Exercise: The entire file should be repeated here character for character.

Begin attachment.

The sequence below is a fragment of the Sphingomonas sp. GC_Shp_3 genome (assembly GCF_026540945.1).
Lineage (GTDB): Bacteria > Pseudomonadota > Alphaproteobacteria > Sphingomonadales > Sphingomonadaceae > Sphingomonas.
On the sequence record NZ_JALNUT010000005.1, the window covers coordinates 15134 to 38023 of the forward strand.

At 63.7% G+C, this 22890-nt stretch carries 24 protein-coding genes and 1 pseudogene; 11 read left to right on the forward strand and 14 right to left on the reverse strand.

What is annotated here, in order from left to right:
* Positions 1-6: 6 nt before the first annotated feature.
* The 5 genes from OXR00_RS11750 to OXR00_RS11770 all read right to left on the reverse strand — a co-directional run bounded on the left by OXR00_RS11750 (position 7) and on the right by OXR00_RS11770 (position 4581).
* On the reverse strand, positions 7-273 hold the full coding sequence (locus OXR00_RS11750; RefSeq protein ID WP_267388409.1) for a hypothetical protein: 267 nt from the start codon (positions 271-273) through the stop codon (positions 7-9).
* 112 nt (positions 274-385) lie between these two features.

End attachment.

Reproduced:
The sequence below is a fragment of the Sphingomonas sp. GC_Shp_3 genome (assembly GCF_026540945.1).
Lineage (GTDB): Bacteria > Pseudomonadota > Alphaproteobacteria > Sphingomonadales > Sphingomonadaceae > Sphingomonas.
On the sequence record NZ_JALNUT010000005.1, the window covers coordinates 15134 to 38023 of the forward strand.

At 63.7% G+C, this 22890-nt stretch carries 24 protein-coding genes and 1 pseudogene; 11 read left to right on the forward strand and 14 right to left on the reverse strand.

What is annotated here, in order from left to right:
* Positions 1-6: 6 nt before the first annotated feature.
* The 5 genes from OXR00_RS11750 to OXR00_RS11770 all read right to left on the reverse strand — a co-directional run bounded on the left by OXR00_RS11750 (position 7) and on the right by OXR00_RS11770 (position 4581).
* On the reverse strand, positions 7-273 hold the full coding sequence (locus OXR00_RS11750; RefSeq protein ID WP_267388409.1) for a hypothetical protein: 267 nt from the start codon (positions 271-273) through the stop codon (positions 7-9).
* 112 nt (positions 274-385) lie between these two features.